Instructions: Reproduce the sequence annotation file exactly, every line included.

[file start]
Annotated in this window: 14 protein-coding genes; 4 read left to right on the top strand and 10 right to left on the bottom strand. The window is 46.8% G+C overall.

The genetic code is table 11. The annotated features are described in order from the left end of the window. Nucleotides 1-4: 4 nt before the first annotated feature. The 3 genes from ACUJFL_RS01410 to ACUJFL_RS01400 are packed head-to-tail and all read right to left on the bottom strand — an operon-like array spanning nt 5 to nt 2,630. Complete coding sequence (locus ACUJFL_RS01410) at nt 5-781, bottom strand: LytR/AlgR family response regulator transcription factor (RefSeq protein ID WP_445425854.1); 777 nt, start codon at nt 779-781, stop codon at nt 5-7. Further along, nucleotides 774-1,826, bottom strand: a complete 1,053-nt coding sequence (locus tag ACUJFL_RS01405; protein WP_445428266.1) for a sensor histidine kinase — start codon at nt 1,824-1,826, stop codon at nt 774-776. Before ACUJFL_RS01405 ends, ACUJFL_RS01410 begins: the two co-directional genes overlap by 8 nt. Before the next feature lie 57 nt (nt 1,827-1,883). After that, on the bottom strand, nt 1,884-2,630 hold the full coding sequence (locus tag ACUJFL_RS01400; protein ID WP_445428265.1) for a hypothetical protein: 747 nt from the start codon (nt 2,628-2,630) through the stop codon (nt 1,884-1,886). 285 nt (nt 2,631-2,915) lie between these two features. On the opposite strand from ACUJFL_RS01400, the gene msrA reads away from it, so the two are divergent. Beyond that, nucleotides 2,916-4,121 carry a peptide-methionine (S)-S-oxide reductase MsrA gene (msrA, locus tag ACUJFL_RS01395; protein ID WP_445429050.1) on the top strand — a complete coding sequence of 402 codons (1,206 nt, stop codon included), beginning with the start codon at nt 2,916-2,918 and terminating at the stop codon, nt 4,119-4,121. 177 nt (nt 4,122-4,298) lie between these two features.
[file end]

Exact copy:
Annotated in this window: 14 protein-coding genes; 4 read left to right on the top strand and 10 right to left on the bottom strand. The window is 46.8% G+C overall.

The genetic code is table 11. The annotated features are described in order from the left end of the window. Nucleotides 1-4: 4 nt before the first annotated feature. The 3 genes from ACUJFL_RS01410 to ACUJFL_RS01400 are packed head-to-tail and all read right to left on the bottom strand — an operon-like array spanning nt 5 to nt 2,630. Complete coding sequence (locus ACUJFL_RS01410) at nt 5-781, bottom strand: LytR/AlgR family response regulator transcription factor (RefSeq protein ID WP_445425854.1); 777 nt, start codon at nt 779-781, stop codon at nt 5-7. Further along, nucleotides 774-1,826, bottom strand: a complete 1,053-nt coding sequence (locus tag ACUJFL_RS01405; protein WP_445428266.1) for a sensor histidine kinase — start codon at nt 1,824-1,826, stop codon at nt 774-776. Before ACUJFL_RS01405 ends, ACUJFL_RS01410 begins: the two co-directional genes overlap by 8 nt. Before the next feature lie 57 nt (nt 1,827-1,883). After that, on the bottom strand, nt 1,884-2,630 hold the full coding sequence (locus tag ACUJFL_RS01400; protein ID WP_445428265.1) for a hypothetical protein: 747 nt from the start codon (nt 2,628-2,630) through the stop codon (nt 1,884-1,886). 285 nt (nt 2,631-2,915) lie between these two features. On the opposite strand from ACUJFL_RS01400, the gene msrA reads away from it, so the two are divergent. Beyond that, nucleotides 2,916-4,121 carry a peptide-methionine (S)-S-oxide reductase MsrA gene (msrA, locus tag ACUJFL_RS01395; protein ID WP_445429050.1) on the top strand — a complete coding sequence of 402 codons (1,206 nt, stop codon included), beginning with the start codon at nt 2,916-2,918 and terminating at the stop codon, nt 4,119-4,121. 177 nt (nt 4,122-4,298) lie between these two features.